A Place of Greater Safety is this month´s club read in the More Historical than Fiction book club. And I just want to say thank you for bringing this novel to my attention, because it is brilliant.
Admittedly it is not the easiest read. Covering the French Revolution up till the year 1794 and focusing on three key figures of the Revolution, Desmoulins, Danton and Robespierre, it comes in handy to know a little bit about the historical background of the revolution and the lives of the main characters. So besides reading the novel I did some additional reading of the historical facts, which made it a lot easier to follow the story.
Another thing, that made this book a tough read, is Mantels narrative style, which is peculiar. She constantly jumps between people, places and situations. Sometimes it is hard to discern, who is talking right now and which character is behind the “he” in one particular sentence. Eventually I did get the hang of it, but it did take some time getting used to it.
But Mantels style of narration makes this book into the exceptional read that it is. Through her narration, she creates these three-dimensional characters, which at one point you are growing attached to. And she doesn´t stop at the three main characters. The Women in their lives and other important people in the French Revolution, like Mirabeau, Marat and Saint-Just, get their characterization as well. I particularly like, that Mantels characters are very human and that her characterization doesn´t differ from the historical facts that are known about these people. And no one is either good or bad. They all have some redeeming qualities. This is best shown with Robespierre, the incorruptible, which easily could have been the big villain in this book. Well, he isn´t and in the end I kind of felt sad for him, even if he has done all those horrible things.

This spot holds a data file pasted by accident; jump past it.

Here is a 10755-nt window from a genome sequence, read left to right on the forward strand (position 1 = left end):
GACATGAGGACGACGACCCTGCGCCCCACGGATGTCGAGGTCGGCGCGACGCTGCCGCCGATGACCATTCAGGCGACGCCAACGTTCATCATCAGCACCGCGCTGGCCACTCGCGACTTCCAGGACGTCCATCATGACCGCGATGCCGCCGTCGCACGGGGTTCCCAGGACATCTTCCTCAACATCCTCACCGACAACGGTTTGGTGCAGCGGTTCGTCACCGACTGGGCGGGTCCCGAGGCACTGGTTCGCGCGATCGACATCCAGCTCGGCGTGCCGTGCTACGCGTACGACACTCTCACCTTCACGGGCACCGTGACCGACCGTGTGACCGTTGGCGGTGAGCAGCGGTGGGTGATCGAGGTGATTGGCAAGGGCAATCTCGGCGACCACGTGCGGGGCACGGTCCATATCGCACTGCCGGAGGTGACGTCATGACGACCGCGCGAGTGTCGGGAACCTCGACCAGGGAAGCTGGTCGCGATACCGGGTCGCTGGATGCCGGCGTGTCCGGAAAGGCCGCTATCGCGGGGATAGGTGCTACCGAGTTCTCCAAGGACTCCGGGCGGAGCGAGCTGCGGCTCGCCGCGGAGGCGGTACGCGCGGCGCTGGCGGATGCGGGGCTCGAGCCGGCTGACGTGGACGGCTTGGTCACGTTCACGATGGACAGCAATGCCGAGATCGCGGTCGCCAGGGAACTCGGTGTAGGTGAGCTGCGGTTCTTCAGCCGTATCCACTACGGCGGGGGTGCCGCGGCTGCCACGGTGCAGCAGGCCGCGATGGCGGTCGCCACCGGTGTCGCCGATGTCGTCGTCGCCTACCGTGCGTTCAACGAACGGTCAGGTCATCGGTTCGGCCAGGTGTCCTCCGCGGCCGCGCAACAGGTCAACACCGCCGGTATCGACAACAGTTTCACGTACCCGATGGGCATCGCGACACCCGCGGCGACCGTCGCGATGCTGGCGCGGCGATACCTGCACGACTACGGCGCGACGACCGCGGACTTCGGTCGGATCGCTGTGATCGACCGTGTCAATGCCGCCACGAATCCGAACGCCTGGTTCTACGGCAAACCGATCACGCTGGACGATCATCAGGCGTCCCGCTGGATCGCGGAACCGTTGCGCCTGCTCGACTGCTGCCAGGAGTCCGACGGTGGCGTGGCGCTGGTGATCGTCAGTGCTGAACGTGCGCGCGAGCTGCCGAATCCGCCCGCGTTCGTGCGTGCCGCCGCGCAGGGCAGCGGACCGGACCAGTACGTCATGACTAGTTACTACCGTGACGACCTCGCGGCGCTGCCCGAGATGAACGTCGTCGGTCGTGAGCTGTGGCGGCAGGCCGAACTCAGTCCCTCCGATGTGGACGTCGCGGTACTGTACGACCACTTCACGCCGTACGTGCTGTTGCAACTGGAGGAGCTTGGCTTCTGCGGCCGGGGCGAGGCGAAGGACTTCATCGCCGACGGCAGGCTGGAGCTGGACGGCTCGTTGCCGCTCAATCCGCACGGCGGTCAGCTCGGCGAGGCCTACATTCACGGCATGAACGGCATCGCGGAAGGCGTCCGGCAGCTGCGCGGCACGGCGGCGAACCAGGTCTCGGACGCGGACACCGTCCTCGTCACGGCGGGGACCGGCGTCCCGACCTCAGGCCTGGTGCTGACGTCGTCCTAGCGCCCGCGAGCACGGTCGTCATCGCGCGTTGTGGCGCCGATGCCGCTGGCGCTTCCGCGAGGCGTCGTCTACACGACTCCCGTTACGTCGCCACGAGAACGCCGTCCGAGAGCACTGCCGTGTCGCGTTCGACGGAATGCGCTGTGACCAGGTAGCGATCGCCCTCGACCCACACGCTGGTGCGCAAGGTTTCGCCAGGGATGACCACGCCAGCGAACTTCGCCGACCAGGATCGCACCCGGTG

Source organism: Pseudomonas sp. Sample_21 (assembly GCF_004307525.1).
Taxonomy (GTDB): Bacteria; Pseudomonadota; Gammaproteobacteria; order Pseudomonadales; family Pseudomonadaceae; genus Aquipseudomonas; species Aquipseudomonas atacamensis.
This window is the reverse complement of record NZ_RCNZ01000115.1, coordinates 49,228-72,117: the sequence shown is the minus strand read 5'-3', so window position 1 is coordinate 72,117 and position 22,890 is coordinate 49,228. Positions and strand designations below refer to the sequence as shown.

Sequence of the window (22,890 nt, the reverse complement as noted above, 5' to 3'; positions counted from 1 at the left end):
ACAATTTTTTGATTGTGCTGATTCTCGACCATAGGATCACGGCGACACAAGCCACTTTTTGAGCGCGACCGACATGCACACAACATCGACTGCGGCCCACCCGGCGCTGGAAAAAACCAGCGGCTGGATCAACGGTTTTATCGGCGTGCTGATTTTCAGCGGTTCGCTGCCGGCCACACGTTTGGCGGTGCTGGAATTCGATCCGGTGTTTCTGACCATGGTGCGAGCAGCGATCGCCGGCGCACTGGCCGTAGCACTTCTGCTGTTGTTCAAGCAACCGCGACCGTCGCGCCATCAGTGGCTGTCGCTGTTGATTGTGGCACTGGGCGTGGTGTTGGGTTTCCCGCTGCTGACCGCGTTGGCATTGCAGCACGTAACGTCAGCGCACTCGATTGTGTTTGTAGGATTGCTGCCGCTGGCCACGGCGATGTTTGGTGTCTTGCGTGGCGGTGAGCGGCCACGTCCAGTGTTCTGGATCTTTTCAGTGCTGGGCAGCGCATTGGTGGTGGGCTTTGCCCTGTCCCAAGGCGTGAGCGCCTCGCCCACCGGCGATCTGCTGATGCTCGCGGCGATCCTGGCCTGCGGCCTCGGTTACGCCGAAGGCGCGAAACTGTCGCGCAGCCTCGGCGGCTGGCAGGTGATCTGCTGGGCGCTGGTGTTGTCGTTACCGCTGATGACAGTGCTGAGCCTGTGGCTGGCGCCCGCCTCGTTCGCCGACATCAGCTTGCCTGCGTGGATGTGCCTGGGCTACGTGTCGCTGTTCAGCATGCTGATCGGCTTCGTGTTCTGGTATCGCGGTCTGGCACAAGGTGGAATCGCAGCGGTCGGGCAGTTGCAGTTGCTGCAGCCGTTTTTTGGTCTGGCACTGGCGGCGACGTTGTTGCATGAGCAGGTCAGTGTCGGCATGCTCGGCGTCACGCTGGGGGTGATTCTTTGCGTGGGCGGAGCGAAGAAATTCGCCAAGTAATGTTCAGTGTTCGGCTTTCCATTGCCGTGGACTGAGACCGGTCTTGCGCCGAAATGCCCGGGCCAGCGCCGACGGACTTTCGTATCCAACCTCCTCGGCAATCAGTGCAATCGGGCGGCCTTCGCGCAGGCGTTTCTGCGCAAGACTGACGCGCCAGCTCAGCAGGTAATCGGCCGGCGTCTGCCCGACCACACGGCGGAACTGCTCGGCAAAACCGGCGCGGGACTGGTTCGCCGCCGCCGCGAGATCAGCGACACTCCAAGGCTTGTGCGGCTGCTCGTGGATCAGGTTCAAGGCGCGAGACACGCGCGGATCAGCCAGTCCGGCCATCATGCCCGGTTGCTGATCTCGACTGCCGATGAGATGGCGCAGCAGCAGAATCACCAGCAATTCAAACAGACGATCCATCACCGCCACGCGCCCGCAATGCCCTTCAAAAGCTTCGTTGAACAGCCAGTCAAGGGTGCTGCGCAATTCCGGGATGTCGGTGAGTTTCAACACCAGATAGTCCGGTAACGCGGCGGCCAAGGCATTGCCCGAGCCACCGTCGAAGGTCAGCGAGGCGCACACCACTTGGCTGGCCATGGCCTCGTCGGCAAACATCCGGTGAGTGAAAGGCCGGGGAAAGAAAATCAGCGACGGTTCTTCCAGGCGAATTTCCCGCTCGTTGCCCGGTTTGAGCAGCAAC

A Place of Greater Safety is a great book with great characters and an engaging story. I would definitely recommend it to anyone who has an interest in historical fiction.